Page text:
- Introduction - Key reasons - Supercritical fluid extraction - Modelling of solubility and mass transfer - Other technologies - Microwave assisted extraction - Future trends - Acknowledgements - References
  • Membrane and filtration technologies and the separation and recovery of food processing waste B Ditgens, University of Bonn, Germany
    - Introduction - Established membrane technologies - New fields pf application - Conclusions - Symbols - References
  • Separation technologies for food wastewater treatment and product recovery H M El-Mashad and R Zhang, University of California, USA
    - Introduction - Principles for separation - Separation and recovery technologies - Future trends - Conclusions - Sources of further information and advice - References

PART 4 WASTE MANAGEMENT IN PARTICULAR FOOD INDUSTRY SECTORS AND RECOVERY OF SPECIFIC CO-PRODUCTS

  • Waste management and co-product recovery in red and white meat processing P Roupas, K De Silva and G Smithers, CSIRO-Food Science Australia and A Ferguson, Alamanda Enterprises Pty Ltd, Australia
    - Introduction - Waste minimisation processing and efficiency - Responsible waste disposal - Waste value-addition - Conclusions and future trends - Sources of further information and advice - References
  • Waste management and co-product recovery in dairy processing R J Durham and J A Hourigan, University of Western Sydney, Australia
    - Introduction - Worldwide dairy production trends - Current status of waste problems faced by dairy industry - Cleaner production in the dairy industry - Co-product recovery in dairy processing - Improving end waste management in dairy processing - Future trends - Sources of further information and advice - References
  • Waste management and co-product recovery in fish processing J Regenstein and S Goldhor, Cornell University, USA
    - Introduction - Co-product recovery and development - Utilising all the waste - Utilising part of the waste - Shellfish - Future trends - References
  • Recovery and reuse of trimmings and pulps from fruit and vegetable processing M Panouillé, M C Ralet, E Bonnin and J F Thibault, Institut National de la Recherche Agronomique, France
    - Introduction - Origin and general characterisation of the by-products - Use of the whole by-products - Recovery of functional biopolymers - Upgrading of the mono/oligomeric components - Conclusions/Future trends - Sources of further information and advice - References
  • High-value co-products from plant foods: nutraceuticals, micronutrients, functional ingredients F A Tomás Barberán, CEBAS (CSIC), Spain
    - Introduction - Residues generation and key reasons for co-product recovery - Phytochemicals present in plant food residues - Uses of plant food residues as sources for phytochemical extracts - Sections on important sources of high-value co-products - Examples of phytochemical extracts from plant-food wastes - Technological processes for phytochemicals extraction from residues - Safety issues - Future trends - Conclusions - References
  • High-value co-products from plant foods: cosmetics and pharmaceuticals A Femenia, Universitat de les Illes Balears, Spain
    - Introduction - Key reasons for exploiting plant-derived compounds from co-products - Recovery of plant-based co-products for use in cosmetics and pharmaceuticals - Future trends - Sources of further information and advice - References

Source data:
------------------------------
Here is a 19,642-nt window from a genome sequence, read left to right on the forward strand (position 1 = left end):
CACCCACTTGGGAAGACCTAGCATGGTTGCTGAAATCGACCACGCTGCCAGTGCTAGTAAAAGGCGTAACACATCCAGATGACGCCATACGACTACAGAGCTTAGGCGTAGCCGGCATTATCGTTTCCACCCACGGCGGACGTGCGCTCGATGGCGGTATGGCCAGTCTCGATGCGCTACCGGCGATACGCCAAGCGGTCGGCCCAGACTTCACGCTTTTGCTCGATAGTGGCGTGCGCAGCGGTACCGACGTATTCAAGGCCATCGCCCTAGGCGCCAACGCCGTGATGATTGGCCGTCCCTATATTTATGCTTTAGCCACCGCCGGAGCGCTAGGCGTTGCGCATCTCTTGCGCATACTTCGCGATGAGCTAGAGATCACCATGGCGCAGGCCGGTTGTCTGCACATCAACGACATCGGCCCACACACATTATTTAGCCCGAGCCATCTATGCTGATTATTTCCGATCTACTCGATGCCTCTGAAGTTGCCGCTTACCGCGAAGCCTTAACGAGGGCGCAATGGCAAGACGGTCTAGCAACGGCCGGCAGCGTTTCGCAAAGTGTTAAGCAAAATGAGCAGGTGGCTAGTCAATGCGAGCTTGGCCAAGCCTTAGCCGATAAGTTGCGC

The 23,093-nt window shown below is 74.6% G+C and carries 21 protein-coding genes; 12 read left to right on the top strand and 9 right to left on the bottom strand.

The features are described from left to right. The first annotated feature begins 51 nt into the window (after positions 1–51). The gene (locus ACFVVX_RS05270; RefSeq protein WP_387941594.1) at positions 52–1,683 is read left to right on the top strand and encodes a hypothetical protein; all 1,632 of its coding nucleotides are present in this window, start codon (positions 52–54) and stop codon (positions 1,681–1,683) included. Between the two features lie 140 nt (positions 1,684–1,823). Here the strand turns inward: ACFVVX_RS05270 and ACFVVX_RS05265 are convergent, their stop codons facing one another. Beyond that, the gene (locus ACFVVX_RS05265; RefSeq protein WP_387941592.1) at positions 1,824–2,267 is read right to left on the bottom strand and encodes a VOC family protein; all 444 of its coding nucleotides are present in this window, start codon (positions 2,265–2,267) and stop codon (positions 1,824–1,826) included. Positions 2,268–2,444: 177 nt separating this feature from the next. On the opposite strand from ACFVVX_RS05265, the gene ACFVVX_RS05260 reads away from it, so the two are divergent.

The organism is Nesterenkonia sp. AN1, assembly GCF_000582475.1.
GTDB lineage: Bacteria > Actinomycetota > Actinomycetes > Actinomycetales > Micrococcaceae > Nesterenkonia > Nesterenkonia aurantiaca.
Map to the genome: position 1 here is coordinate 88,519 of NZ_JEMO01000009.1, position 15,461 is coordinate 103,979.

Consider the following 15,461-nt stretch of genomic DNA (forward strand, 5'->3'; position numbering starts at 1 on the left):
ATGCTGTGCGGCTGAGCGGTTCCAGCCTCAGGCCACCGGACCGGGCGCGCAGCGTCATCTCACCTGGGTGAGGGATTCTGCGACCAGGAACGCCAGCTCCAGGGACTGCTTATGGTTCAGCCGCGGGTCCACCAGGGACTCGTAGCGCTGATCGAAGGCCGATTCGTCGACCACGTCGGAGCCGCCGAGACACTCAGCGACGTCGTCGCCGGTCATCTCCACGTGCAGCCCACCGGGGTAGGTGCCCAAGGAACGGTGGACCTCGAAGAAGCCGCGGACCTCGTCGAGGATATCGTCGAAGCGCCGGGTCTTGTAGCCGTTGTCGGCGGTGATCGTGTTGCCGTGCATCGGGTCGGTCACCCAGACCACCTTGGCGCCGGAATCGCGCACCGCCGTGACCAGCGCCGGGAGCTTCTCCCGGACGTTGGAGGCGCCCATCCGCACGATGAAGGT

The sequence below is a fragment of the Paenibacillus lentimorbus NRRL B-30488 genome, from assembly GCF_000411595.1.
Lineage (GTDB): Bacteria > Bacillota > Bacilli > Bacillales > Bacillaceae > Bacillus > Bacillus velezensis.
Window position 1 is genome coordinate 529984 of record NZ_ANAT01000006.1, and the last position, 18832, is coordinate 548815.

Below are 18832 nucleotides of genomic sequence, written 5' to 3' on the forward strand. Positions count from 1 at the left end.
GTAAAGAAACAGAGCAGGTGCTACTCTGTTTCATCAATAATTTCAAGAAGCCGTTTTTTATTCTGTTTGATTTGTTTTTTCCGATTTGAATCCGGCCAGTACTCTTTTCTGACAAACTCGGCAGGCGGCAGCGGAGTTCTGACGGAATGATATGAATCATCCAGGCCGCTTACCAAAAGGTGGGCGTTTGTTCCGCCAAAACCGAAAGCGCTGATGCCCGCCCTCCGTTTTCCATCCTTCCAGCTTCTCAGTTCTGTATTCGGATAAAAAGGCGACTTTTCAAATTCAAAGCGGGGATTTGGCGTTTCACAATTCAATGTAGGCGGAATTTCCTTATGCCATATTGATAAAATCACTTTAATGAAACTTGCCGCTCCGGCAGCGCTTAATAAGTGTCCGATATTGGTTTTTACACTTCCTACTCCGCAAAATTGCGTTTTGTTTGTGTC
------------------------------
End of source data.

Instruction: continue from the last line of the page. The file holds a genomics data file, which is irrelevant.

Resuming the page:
• Natural dyes from food processing wastes T Bechtoldm, A Mahmud-Ali and R Mussak, University of Innsbruck, Austria
    - Introduction - Natural dyes in technical textile dyeing operations - The extraction step - Sources for natural dyes € results of a screening for sources in food processing - Natural dyes from food processing wastes € representatives examples - Future trends - Sources of further information and advice - References
  • Improving waste management and co-product recovery in vegetable oil M Arienzo and P Violante, Universitŕ degli studi di Napoli Federico II, Italy
    - Introduction: improving waste management and co-product recovery in vegetable oil processing - Key reasons to improve waste management in vegetable oil processing - Co-product recovery in vegetable oil processing - Reducing waste in vegetable oil production - Improving end waste management in vegetable oil production - Future trends - References

PART 5 MINIMISING DISPOSAL: WASTEWATER AND SOLID WASTE MANAGEMENT IN THE FOOD INDUSTRY

  • Treatment of food processing wastewater D Bolzonella and F Cecchi, University of Verona and P Pavan, Cŕ Foscari University, Italy
    - Introduction - Food wastewaters production and characteristics - Analysis of conventional technologies for treatment of food processing and wastewater - Future trends - References
  • Dewatering systems for solid food processing waste V Orsat and G S Vijaya Raghavan, McGill University, Canada
    - Introduction - Waste conditioning - Dewatering methods - Combining dewatering methods - An environmental and economic choice - Conclusions - References
  • Fermentation, biogas and biohydrogen production from solid food processing C L Hansen and D-Y Cheong, Utah State University, USA
    - Introduction: fermentation, biogas and biohydrogen production from food waste - Key reasons to consider using anaerobic processes - Biochemical and microbiological principles of the anaerobic process: hydrolysis, acidgenesis, methanogenesis - Environmental and operational variables of anaerobic treatment - High rate anaerobic bio-conversion system - Requirement for high rate anaerobic bio-conversion systems - Single stage anaerobic digesters - Continuously stirred tank reactor (CSTR) - Separation of anaerobic processes in reactor systems - Bio-hydrogen production by anaerobic fermentation - Producing other chemicals and useful products from food waste - Future trends - References